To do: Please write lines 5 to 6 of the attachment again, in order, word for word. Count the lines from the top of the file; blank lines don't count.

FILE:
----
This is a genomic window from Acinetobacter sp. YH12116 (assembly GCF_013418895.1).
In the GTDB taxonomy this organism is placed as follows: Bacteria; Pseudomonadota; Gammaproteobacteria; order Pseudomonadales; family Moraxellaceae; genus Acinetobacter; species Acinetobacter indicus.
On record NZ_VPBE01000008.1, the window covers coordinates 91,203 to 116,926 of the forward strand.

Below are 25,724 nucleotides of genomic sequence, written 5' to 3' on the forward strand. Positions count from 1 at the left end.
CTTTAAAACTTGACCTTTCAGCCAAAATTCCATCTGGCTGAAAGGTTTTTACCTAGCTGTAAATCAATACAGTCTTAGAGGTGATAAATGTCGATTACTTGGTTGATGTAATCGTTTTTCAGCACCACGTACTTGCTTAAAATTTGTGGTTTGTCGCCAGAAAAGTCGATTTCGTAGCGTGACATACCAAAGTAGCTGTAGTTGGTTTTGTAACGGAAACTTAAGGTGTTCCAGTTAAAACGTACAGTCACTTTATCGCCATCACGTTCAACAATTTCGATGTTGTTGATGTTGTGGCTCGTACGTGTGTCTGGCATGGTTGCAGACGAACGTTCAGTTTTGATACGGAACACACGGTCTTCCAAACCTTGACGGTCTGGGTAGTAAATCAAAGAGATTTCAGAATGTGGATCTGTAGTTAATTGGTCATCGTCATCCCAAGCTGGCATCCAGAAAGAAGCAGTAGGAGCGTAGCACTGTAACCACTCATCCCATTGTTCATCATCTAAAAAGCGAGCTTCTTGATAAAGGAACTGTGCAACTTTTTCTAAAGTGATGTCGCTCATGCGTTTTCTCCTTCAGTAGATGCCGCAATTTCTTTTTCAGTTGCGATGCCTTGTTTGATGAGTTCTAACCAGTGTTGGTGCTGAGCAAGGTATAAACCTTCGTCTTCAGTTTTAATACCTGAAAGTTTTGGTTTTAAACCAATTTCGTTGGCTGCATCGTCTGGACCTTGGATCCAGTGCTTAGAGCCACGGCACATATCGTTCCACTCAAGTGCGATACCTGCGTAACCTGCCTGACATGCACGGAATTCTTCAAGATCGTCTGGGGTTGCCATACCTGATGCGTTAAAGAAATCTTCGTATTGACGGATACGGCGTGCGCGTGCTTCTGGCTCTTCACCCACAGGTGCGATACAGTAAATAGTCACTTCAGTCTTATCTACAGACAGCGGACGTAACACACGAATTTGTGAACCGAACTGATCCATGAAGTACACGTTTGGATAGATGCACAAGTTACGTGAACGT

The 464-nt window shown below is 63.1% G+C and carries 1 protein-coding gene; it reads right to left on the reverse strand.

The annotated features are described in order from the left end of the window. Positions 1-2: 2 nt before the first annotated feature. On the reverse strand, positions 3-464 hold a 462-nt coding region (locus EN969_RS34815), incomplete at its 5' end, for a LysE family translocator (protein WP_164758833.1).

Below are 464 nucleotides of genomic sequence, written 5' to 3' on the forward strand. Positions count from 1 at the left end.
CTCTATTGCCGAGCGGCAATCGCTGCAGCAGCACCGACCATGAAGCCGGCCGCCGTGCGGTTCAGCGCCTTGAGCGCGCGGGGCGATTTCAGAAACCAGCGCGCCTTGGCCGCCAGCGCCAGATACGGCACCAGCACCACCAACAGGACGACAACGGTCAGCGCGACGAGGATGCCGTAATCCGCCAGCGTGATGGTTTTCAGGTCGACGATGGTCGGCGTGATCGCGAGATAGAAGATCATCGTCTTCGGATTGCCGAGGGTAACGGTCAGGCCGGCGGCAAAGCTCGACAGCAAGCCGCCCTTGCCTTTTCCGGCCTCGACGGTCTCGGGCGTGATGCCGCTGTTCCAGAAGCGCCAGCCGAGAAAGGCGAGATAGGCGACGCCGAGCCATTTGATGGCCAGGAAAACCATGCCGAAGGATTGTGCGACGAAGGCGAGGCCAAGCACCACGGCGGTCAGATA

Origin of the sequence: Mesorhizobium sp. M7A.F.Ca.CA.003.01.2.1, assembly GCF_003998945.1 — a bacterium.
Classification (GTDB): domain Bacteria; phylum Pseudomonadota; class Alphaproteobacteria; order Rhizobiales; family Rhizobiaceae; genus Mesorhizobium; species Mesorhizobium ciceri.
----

CTTTAAAACTTGACCTTTCAGCCAAAATTCCATCTGGCTGAAAGGTTTTTACCTAGCTGTAAATCAATACAGTCTTAGAGGTGATAAATGTCGATTACTTGGTTGATGTAATCGTTTTTCAGCACCACGTACTTGCTTAAAATTTGTGGTTTGTCGCCAGAAAAGTCGATTTCGTAGCGTGACATACCAAAGTAGCTGTAGTTGGTTTTGTAACGGAAACTTAAGGTGTTCCAGTTAAAACGTACAGTCACTTTATCGCCATCACGTTCAACAATTTCGATGTTGTTGATGTTGTGGCTCGTACGTGTGTCTGGCATGGTTGCAGACGAACGTTCAGTTTTGATACGGAACACACGGTCTTCCAAACCTTGACGGTCTGGGTAGTAAATCAAAGAGATTTCAGAATGTGGATCTGTAGTTAATTGGTCATCGTCATCCCAAGCTGGCATCCAGAAAGAAGCAGTAGGAGCGTAGCACTGTAACCACTCATCCCATTGTTCATCATCTAAAAAGCGAGCTTCTTGATAAAGGAACTGTGCAACTTTTTCTAAAGTGATGTCGCTCATGCGTTTTCTCCTTCAGTAGATGCCGCAATTTCTTTTTCAGTTGCGATGCCTTGTTTGATGAGTTCTAACCAGTGTTGGTGCTGAGCAAGGTATAAACCTTCGTCTTCAGTTTTAATACCTGAAAGTTTTGGTTTTAAACCAATTTCGTTGGCTGCATCGTCTGGACCTTGGATCCAGTGCTTAGAGCCACGGCACATATCGTTCCACTCAAGTGCGATACCTGCGTAACCTGCCTGACATGCACGGAATTCTTCAAGATCGTCTGGGGTTGCCATACCTGATGCGTTAAAGAAATCTTCGTATTGACGGATACGGCGTGCGCGTGCTTCTGGCTCTTCACCCACAGGTGCGATACAGTAAATAGTCACTTCAGTCTTATCTACAGACAGCGGACGTAACACACGAATTTGTGAACCGAACTGATCCATGAAGTACACGTTTGGATAGATGCACAAGTTACGTGAACGT

The 464-nt window shown below is 63.1% G+C and carries 1 protein-coding gene; it reads right to left on the reverse strand.